IF ACCESS-OK
              @ERREUR, IDTCLI-V OF ACXB01-V, "ACXX0001"

This code is definitely not readable. It first uses a standard nomenclature for variables, it uses macros with a good number of unknown variables, we don’t exactly know what can cause an error while accessing the table in the last lines, etc. This is only an example ; you can find this behaviour in many other programming languages.

That’s a reason why I really like tools to auto-generate comments and documentation (like Javadoc, pydoc, etc.). The documentation is in the code and it usually doesn’t block code reading while adequately describing what a section/paragraph/function does. And the tools can generate properly formatted documentation in a lightweight format (usually HTML+CSS, not heavy MS-Word documents). One nice thing: you don’t need to send the code and the documentation for review or upgrade: just send the code and your addressee will automatically get the documentation (s/he will be able to automatically generate it). And, in 2 years, people will still understand what you wrote and they won’t need a specialist to reverse-engineer your code.

By spending a little bit of your precious time to comment your code, others will get a better understanding of what you did and your project, as a whole, will save an impressive amount of time (time that you can spend on a terrace with a refreshing drinks).

Photo: “quote” by Bonnie Peirce (CC-by-nc)

A voté !

As every Belgian citizen, I voted today for our legislative bodies (Chambre et Sénat). As always, I was confronted to the same problem: electronic voting. Technically, I’ve no problem to understand and use the system: it’s an ethical problem. I don’t know if my vote is correctly written on the card, even with all the given guarantees and technical details (you can test such a voting machine here or watch a demo of the Belgian system, both in French). Personally, I saw two problems:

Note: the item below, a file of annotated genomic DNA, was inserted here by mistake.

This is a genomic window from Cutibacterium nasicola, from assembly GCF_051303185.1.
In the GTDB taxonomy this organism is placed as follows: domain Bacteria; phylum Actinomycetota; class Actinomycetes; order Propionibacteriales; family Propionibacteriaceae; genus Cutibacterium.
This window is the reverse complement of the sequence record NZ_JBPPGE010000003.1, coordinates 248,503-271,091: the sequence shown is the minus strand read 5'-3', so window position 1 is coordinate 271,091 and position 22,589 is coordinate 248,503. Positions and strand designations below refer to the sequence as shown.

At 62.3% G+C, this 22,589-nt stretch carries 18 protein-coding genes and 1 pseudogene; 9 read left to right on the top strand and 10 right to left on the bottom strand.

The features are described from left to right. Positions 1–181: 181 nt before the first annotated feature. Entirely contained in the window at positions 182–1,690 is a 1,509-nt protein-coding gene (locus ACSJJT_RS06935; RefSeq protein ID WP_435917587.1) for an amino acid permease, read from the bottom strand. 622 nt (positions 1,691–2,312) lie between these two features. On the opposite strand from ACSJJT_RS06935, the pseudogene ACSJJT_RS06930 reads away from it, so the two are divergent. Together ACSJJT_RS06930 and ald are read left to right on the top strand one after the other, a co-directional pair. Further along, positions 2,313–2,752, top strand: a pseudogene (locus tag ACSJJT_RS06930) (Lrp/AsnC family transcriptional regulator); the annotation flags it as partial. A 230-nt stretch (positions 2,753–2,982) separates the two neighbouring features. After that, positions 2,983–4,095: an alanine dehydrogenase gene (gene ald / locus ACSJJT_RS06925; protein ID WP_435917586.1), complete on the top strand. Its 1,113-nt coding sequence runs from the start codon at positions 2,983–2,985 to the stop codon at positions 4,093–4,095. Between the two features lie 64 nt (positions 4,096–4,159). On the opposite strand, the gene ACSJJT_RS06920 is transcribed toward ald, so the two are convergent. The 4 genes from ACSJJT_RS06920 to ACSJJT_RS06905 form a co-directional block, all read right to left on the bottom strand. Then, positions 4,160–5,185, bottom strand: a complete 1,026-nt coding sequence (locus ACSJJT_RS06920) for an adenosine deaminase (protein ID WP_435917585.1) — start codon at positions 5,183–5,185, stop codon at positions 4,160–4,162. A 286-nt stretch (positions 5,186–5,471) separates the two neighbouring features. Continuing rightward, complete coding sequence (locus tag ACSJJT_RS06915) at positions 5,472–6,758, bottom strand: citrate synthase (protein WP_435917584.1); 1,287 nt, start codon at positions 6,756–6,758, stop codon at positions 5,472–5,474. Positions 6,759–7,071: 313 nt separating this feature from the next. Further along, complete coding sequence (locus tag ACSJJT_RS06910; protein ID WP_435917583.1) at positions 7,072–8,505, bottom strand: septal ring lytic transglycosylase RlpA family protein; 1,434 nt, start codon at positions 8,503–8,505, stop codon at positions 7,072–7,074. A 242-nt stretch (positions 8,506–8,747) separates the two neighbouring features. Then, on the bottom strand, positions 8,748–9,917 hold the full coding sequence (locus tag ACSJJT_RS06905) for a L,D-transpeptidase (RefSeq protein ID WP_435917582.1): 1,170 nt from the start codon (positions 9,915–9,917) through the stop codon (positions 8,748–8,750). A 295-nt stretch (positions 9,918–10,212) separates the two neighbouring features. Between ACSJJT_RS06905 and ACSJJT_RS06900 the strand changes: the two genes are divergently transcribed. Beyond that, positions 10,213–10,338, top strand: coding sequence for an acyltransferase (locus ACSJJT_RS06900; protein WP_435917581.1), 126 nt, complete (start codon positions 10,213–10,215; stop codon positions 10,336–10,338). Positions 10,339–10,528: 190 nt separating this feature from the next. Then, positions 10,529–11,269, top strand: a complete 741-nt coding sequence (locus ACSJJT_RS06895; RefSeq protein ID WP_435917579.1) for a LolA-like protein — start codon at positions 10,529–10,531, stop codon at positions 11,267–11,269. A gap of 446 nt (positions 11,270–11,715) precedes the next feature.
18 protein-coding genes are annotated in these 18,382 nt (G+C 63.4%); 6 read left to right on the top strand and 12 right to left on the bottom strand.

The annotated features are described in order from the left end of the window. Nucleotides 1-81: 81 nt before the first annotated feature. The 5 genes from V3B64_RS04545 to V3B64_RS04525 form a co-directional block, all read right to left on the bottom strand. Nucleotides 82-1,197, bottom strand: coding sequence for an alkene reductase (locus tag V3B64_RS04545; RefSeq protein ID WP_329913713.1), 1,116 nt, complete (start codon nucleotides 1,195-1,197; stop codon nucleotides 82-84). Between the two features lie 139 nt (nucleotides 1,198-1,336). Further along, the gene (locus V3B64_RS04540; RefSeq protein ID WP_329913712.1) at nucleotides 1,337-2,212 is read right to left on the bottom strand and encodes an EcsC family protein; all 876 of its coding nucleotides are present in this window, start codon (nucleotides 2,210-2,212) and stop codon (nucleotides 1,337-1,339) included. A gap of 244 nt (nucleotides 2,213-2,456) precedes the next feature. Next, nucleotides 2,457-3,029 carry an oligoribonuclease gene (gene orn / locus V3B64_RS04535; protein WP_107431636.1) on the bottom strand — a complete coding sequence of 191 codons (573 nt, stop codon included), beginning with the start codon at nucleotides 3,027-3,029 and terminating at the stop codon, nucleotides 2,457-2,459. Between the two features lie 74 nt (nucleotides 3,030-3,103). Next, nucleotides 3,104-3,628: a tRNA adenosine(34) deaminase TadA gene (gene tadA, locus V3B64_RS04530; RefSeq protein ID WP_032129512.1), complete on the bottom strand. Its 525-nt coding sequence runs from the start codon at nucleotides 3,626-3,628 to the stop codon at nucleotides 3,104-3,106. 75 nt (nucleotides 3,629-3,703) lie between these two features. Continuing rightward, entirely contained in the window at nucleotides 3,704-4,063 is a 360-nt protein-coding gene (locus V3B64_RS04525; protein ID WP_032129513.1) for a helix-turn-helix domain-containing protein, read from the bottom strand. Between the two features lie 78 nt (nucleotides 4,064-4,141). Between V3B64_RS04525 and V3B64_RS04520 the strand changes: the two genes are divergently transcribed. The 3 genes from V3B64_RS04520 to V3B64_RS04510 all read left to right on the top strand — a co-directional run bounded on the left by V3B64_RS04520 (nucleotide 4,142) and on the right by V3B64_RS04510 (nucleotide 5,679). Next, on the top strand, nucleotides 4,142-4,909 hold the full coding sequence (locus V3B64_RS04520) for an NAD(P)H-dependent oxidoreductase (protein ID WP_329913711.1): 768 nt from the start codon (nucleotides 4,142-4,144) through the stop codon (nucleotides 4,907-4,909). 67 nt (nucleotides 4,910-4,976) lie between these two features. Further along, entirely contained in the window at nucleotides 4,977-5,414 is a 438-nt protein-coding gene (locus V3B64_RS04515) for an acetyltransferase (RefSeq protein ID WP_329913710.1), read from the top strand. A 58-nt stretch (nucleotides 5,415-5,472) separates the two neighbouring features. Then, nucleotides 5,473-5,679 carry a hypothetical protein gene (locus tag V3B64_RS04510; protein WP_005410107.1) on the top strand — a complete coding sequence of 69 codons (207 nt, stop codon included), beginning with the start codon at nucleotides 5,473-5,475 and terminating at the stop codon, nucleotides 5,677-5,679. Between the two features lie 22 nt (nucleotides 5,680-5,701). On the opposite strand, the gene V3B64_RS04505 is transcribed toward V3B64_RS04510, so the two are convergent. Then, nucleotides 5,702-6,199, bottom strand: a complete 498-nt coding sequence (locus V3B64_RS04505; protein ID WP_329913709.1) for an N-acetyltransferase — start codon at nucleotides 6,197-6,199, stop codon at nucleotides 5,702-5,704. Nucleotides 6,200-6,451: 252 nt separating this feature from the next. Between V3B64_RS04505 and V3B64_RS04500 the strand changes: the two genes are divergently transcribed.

• Source code is not available to any citizen, even if they promised to release it on the day of the polling (see the official website and screenshot below). I don’t think I have enough computer security knowledge to review those sources in detail but I think they have to make them available because 1) it allows a democratic control and 2) they promised it. I usually do not believe in conspiracy theories but … 😉 See update below
  • The old lady in the voting booth next to mine was “helped” by someone she doesn’t know from the polling station. I clearly was able to hear technical instructions but one doesn’t know the exact meaning when the person told her “to point there“. Don’t be mistaken: hopefully this person was there to help her, otherwise the old lady wouldn’t have been able to vote. What I’m criticizing is the fact that all Belgians are not equal in front of the voting machine (although they are all supposed to be equal in front of the law).

I was very happy to see that all the French-speaking political parties presidents were against electronic voting (with some nuances for the MR party). Let’s see how they will act during the next legislature …

(bigger version here)

Update: at 17.00 (5.00pm) files were finally online (here and here, personal copies here and here). I guess they were not able before 15.00 (end of voting time) to avoid code substitution on some machines by hackers, like it happens with the Nedap machines in the Netherlands.